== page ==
“Mark Ruffin’s Bebop Fairy Tales captures the heart and soul of the American experience during the 20th century with humor, wit and accuracy, just like the solos of the jazz musicians he uses as his artistic muse. It’s the best kind of history: poetic, noetic and hip.”
– Ben Sidran, Musician, Broadcaster, Author of “The Ballad of Tommy LiPuma”.
“The world needs Mark Ruffin’s Bebop Fairy Tales now more than ever. When he writes, The rhythm of the game allows her to interact with her husband without disturbing his enjoyment, I thought he was channeling me and how I learned to love baseball from Dexter Gordon. Baseball, Bebop, the drama of life, all together here. Yes, Bebop is the music of the future and these fairy tales teach us the truth.”
– Maxine Gordon, Author of “Sophisticated Giant: The Life and Legacy of Dexter Gordon”
John Robert Lewis, (born February 21, 1940, Troy, Alabama, U.S. — died July 17, 2020, Atlanta, Georgia), American civil rights leader and politician best known for his chairmanship of the Student Nonviolent Coordinating Committee (SNCC) and for leading the march that was halted by police violence on the Edmund Pettus Bridge in Selma, Alabama, in 1965, a landmark event in the history of the civil rights movement that became known as “Bloody Sunday.” 1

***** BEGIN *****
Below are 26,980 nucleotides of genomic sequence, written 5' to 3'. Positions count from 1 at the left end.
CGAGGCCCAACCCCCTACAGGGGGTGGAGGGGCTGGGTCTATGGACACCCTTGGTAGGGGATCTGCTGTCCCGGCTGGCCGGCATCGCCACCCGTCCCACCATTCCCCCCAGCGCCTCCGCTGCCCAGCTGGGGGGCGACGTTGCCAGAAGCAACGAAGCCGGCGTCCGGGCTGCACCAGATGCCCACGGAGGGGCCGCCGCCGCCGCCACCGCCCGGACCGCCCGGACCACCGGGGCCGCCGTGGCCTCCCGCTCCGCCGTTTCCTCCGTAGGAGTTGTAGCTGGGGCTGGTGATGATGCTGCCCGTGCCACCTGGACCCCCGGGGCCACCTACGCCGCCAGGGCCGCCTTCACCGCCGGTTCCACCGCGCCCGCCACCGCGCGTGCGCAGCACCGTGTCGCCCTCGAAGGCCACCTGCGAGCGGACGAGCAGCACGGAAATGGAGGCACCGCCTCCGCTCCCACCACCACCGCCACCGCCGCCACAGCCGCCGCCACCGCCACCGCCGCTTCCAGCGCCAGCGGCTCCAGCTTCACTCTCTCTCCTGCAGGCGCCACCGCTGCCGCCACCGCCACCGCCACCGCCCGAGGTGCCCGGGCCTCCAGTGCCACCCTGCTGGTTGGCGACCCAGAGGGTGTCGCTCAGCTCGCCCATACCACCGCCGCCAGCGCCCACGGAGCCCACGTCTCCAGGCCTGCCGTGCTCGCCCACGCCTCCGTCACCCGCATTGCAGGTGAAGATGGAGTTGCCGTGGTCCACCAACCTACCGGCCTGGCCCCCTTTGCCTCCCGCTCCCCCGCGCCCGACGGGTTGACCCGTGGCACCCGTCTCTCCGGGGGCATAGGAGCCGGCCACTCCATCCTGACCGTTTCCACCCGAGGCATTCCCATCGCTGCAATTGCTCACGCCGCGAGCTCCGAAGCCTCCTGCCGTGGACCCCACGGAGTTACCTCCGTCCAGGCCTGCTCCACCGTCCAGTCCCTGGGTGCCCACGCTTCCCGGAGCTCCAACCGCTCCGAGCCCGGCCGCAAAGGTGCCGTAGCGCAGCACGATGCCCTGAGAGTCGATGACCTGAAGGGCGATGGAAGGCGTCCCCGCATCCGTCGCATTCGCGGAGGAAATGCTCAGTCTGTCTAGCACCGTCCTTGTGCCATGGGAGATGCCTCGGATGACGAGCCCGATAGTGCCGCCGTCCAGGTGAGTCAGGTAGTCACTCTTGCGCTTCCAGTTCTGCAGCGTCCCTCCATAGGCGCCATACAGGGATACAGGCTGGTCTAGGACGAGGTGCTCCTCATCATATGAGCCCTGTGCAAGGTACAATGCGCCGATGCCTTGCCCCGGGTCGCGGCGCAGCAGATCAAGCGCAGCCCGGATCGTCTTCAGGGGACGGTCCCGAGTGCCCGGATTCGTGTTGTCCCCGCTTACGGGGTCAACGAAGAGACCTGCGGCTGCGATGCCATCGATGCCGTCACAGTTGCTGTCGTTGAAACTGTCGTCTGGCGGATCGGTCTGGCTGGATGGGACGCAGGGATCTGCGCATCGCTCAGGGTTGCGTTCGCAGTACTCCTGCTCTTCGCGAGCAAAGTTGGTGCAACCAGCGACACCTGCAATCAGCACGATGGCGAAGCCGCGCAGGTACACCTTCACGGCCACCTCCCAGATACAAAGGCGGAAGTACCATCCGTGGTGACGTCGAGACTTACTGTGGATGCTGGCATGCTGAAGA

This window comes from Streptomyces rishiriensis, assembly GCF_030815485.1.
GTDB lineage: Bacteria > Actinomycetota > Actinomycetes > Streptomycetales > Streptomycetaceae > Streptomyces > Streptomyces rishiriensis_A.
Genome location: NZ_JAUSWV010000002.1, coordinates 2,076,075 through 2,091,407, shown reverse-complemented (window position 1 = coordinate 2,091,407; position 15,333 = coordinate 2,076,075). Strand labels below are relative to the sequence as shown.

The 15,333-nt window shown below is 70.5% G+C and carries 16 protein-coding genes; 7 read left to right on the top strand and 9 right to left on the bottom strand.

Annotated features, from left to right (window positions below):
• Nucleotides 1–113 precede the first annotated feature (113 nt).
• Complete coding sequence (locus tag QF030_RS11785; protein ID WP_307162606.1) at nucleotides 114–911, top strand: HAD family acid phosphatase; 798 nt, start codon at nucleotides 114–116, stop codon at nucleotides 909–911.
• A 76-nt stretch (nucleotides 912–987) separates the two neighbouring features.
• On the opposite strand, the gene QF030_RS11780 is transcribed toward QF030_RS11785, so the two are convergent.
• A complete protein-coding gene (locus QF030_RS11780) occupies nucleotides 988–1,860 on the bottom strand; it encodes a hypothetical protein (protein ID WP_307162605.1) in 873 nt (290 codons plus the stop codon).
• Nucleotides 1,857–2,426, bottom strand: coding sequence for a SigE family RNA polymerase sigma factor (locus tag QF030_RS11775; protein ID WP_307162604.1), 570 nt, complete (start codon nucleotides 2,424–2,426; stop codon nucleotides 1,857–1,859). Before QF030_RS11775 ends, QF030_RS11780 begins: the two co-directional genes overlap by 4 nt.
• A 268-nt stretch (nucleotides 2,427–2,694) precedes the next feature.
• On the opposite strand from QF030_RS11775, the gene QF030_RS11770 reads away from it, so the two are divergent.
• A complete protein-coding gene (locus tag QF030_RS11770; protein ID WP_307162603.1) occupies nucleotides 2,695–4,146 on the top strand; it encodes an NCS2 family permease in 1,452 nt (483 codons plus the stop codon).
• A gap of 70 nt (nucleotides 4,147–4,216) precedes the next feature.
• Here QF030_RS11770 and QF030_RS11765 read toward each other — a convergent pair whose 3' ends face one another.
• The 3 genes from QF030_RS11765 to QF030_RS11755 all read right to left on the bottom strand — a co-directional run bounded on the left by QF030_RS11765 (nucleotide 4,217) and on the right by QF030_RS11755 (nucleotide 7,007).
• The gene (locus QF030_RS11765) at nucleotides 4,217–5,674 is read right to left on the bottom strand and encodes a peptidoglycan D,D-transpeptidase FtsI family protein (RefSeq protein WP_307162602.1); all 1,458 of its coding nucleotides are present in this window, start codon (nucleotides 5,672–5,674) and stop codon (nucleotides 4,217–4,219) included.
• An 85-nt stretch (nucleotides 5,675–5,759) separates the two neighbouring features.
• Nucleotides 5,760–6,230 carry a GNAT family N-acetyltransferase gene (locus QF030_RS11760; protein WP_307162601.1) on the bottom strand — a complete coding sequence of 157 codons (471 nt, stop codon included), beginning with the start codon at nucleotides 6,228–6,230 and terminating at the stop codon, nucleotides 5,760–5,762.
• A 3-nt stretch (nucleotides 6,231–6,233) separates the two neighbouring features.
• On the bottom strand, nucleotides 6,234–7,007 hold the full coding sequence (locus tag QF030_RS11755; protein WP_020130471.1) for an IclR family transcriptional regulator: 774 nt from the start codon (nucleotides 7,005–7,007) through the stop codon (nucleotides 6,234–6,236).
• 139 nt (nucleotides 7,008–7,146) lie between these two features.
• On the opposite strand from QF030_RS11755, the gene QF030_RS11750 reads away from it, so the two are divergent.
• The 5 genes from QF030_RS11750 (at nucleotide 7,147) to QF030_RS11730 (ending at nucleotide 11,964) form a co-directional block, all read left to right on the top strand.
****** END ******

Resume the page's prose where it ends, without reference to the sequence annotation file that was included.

Lewis left the SNCC in 1966 and continued his work to enfranchise minorities. In 1970, he became director of the Voter Education Project. During his tenure, the VEP helped to register millions of minority voters.
Lewis won a seat on the Atlanta City Council in 1981, then the House of Representatives in 1986. As a representative of Georgia’s 5th District until his death, he was one of the most respected members of Congress. He championed healthcare reform, education improvements and he oversaw multiple renewals of the Voting Rights Act. When the Supreme Court struck down part of the law in 2013 Lewis decried the decision as a “dagger into the heart” of voting rights.
>>> Read More HERE at Biography.1Encyclopedia Brittanica
Martin Robison Delany (May 6, 1812 – January 24, 1885) was an African-American abolitionist, journalist, physician, soldier and writer, and arguably the first proponent of black nationalism.Delany is credited with the Pan-African slogan of “Africa for Africans.”
Born as a free person of color in Charles Town, Virginia (now in West Virginia) and raised in Chambersburg and Pittsburgh, Pennsylvania, Delaney trained as physician’s assistant. During the cholera epidemics of 1833 and 1854 in Pittsburgh, Delany treated patients although many doctors and residents fled the city out of fear of contamination. In this period, people did not know how the disease was transmitted.
In 1850, Delany was one of the first three black men admitted to Harvard Medical School, but all were dismissed after a few weeks because of widespread protests by white students. Continue reading